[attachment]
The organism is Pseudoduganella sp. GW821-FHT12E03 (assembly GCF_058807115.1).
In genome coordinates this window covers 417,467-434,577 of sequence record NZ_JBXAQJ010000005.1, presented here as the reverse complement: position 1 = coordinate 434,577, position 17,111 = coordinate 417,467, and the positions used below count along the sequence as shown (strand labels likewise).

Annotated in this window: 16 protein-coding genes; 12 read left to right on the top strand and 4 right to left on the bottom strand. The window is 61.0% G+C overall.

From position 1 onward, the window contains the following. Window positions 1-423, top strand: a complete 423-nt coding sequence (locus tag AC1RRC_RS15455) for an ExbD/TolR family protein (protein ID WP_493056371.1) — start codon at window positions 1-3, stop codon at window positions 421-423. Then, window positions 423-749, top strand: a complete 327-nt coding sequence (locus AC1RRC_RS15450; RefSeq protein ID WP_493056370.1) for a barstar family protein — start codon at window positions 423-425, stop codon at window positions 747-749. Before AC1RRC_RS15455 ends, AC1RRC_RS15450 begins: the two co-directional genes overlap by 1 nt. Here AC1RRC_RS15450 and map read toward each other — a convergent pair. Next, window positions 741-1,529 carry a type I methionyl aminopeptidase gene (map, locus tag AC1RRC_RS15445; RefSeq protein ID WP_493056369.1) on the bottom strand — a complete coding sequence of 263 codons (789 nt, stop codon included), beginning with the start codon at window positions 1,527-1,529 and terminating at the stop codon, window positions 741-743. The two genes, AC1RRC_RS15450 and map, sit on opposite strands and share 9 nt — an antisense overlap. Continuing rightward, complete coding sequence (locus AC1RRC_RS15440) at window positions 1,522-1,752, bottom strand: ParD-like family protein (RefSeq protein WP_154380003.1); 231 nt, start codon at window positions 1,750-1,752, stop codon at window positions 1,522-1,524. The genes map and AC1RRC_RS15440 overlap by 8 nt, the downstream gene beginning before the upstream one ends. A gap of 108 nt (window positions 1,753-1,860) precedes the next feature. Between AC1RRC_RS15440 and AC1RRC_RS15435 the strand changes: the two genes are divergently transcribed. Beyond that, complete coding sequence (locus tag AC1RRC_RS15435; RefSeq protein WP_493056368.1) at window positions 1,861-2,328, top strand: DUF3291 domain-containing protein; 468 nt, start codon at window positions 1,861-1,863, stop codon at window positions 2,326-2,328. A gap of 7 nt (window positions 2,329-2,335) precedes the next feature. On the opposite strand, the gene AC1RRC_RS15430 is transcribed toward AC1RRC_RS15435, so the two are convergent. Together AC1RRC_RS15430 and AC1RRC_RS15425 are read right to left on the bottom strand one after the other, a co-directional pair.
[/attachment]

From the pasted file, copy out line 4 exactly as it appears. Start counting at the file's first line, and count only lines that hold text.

From position 1 onward, the window contains the following. Window positions 1-423, top strand: a complete 423-nt coding sequence (locus tag AC1RRC_RS15455) for an ExbD/TolR family protein (protein ID WP_493056371.1) — start codon at window positions 1-3, stop codon at window positions 421-423. Then, window positions 423-749, top strand: a complete 327-nt coding sequence (locus AC1RRC_RS15450; RefSeq protein ID WP_493056370.1) for a barstar family protein — start codon at window positions 423-425, stop codon at window positions 747-749. Before AC1RRC_RS15455 ends, AC1RRC_RS15450 begins: the two co-directional genes overlap by 1 nt. Here AC1RRC_RS15450 and map read toward each other — a convergent pair. Next, window positions 741-1,529 carry a type I methionyl aminopeptidase gene (map, locus tag AC1RRC_RS15445; RefSeq protein ID WP_493056369.1) on the bottom strand — a complete coding sequence of 263 codons (789 nt, stop codon included), beginning with the start codon at window positions 1,527-1,529 and terminating at the stop codon, window positions 741-743. The two genes, AC1RRC_RS15450 and map, sit on opposite strands and share 9 nt — an antisense overlap. Continuing rightward, complete coding sequence (locus AC1RRC_RS15440) at window positions 1,522-1,752, bottom strand: ParD-like family protein (RefSeq protein WP_154380003.1); 231 nt, start codon at window positions 1,750-1,752, stop codon at window positions 1,522-1,524. The genes map and AC1RRC_RS15440 overlap by 8 nt, the downstream gene beginning before the upstream one ends. A gap of 108 nt (window positions 1,753-1,860) precedes the next feature. Between AC1RRC_RS15440 and AC1RRC_RS15435 the strand changes: the two genes are divergently transcribed. Beyond that, complete coding sequence (locus tag AC1RRC_RS15435; RefSeq protein WP_493056368.1) at window positions 1,861-2,328, top strand: DUF3291 domain-containing protein; 468 nt, start codon at window positions 1,861-1,863, stop codon at window positions 2,326-2,328. A gap of 7 nt (window positions 2,329-2,335) precedes the next feature. On the opposite strand, the gene AC1RRC_RS15430 is transcribed toward AC1RRC_RS15435, so the two are convergent. Together AC1RRC_RS15430 and AC1RRC_RS15425 are read right to left on the bottom strand one after the other, a co-directional pair.